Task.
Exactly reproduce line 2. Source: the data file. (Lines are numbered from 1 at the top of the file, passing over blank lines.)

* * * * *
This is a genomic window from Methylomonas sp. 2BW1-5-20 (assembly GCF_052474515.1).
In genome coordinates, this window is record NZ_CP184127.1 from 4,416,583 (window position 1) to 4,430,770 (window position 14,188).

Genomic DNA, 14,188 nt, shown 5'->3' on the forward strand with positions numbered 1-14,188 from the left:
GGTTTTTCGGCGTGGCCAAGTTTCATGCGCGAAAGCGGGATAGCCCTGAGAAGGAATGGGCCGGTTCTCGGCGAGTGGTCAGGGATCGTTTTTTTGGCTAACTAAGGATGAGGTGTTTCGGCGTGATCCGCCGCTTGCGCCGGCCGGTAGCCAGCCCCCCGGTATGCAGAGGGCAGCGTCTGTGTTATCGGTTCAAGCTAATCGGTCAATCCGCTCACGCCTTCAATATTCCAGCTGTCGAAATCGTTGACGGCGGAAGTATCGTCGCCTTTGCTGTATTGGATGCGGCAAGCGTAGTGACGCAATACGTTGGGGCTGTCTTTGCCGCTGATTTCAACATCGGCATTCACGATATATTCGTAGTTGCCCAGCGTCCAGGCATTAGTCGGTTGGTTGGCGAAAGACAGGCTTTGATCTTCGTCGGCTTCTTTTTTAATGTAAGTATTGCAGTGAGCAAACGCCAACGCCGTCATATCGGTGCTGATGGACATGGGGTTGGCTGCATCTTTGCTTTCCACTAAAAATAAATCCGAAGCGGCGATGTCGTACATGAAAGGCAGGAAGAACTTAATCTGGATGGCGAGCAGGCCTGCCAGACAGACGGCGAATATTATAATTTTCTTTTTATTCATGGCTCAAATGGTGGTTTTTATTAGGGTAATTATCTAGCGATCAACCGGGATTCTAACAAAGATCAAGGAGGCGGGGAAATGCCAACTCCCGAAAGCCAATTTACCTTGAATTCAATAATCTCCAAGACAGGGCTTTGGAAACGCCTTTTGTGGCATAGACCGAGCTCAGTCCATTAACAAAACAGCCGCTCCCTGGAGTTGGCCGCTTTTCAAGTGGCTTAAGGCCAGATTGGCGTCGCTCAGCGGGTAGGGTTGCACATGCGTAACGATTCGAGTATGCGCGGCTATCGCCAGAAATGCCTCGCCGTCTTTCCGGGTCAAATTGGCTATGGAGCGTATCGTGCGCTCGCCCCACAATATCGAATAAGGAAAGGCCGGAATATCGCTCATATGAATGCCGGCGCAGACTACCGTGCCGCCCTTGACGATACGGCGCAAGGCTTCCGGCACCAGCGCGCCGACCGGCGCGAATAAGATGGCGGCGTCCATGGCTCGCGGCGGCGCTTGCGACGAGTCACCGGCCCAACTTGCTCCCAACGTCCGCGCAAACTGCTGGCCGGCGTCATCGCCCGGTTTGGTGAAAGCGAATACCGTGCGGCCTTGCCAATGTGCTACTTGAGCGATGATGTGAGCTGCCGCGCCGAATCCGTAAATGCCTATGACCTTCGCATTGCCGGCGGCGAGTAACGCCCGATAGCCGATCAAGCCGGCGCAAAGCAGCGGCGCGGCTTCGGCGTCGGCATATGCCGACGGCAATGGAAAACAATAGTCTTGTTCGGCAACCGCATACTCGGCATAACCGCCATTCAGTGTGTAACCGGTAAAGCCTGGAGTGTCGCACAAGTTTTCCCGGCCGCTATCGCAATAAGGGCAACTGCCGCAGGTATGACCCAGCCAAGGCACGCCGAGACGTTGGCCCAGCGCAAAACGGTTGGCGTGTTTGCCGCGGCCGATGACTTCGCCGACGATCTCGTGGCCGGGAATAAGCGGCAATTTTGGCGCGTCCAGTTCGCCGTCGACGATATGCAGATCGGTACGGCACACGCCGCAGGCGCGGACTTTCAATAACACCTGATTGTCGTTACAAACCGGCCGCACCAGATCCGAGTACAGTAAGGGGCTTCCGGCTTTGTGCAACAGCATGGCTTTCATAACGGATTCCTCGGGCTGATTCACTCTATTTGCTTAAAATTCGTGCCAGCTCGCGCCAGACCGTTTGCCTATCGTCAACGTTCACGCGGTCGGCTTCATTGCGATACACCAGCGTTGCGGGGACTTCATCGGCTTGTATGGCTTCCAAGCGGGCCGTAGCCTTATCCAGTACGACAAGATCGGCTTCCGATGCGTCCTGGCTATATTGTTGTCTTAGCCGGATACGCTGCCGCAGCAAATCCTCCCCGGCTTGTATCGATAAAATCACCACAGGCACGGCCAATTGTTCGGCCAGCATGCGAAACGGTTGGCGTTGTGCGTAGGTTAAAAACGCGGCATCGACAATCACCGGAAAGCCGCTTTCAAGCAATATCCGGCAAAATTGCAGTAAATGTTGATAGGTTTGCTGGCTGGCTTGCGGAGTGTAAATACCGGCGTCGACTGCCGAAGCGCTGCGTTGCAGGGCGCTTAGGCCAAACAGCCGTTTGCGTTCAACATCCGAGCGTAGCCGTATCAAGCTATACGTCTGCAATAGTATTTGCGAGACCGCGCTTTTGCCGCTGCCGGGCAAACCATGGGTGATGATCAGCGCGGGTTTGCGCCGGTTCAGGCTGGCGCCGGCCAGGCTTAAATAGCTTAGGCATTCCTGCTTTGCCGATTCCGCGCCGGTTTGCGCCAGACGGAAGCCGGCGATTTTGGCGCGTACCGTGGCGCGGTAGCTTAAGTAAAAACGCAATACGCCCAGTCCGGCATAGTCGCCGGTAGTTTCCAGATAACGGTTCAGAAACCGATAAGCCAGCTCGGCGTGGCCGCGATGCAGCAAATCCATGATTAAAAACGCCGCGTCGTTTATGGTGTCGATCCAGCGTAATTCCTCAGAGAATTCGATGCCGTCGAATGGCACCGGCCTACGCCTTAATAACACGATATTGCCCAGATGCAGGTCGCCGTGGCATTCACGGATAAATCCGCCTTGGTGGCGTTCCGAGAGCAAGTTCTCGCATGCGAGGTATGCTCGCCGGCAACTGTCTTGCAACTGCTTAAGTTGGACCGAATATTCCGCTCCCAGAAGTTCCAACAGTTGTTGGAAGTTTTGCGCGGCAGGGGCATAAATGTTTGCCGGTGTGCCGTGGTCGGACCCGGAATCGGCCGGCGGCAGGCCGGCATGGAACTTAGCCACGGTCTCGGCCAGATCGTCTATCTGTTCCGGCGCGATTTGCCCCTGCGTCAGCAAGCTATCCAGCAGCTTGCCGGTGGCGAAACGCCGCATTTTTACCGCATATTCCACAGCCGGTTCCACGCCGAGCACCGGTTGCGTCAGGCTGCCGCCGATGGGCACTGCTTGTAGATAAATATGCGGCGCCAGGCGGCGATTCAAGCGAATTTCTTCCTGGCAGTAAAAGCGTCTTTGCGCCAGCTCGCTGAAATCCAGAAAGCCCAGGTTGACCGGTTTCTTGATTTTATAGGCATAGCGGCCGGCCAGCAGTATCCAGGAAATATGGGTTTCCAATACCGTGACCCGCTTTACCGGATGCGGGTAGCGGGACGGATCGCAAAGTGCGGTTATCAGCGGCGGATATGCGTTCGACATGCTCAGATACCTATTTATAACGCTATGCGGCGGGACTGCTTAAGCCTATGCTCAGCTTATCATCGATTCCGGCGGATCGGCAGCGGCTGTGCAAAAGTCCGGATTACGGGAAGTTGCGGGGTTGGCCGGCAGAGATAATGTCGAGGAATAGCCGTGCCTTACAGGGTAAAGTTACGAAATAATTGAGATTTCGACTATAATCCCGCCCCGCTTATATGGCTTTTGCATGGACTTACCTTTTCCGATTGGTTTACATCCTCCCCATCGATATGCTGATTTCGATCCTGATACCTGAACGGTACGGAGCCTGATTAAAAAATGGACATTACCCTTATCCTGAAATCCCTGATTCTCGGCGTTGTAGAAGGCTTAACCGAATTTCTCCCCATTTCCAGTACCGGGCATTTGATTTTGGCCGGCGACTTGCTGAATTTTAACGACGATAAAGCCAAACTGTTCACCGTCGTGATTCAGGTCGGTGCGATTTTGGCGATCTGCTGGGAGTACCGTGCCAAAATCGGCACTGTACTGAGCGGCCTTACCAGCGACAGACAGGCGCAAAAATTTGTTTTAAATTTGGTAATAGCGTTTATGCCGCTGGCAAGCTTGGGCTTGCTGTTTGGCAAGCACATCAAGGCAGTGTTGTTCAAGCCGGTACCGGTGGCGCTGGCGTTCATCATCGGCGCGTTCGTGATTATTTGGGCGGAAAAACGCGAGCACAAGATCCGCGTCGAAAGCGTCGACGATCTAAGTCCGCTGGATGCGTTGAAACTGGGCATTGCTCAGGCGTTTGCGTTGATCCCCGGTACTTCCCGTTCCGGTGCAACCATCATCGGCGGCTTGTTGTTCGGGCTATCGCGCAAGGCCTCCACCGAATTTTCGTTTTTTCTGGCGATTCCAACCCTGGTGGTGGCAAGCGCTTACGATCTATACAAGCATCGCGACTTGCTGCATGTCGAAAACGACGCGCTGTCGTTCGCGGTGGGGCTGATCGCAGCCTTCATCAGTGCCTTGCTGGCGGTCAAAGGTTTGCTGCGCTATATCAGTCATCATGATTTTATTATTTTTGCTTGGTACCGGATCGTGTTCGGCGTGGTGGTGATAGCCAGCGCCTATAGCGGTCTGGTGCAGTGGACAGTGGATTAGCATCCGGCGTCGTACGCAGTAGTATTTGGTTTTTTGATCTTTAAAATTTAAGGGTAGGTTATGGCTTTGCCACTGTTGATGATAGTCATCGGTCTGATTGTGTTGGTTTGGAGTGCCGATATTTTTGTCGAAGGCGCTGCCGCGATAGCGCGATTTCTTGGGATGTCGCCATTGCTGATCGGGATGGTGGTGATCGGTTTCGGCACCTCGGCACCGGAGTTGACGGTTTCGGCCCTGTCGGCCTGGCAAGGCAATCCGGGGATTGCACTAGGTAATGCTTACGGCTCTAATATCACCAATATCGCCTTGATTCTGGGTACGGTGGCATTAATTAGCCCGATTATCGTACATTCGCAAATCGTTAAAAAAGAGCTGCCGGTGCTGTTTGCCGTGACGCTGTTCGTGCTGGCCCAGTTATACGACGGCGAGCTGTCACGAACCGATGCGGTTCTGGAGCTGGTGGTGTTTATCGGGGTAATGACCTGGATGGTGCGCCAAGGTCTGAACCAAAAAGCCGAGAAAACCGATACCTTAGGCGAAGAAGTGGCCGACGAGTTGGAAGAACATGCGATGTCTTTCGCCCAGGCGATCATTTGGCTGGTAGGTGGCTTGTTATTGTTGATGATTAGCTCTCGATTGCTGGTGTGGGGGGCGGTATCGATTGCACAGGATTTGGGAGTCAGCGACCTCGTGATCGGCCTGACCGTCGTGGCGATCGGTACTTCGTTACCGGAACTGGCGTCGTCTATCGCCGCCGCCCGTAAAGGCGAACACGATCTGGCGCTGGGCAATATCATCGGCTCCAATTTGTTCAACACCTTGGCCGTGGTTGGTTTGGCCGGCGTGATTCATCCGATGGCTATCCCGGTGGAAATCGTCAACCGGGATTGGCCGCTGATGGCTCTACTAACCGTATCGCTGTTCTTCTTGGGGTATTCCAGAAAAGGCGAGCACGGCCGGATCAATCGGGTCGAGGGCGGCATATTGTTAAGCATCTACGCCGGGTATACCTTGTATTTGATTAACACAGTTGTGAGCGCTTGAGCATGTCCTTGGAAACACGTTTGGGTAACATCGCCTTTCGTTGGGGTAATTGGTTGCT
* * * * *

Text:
In genome coordinates, this window is record NZ_CP184127.1 from 4,416,583 (window position 1) to 4,430,770 (window position 14,188).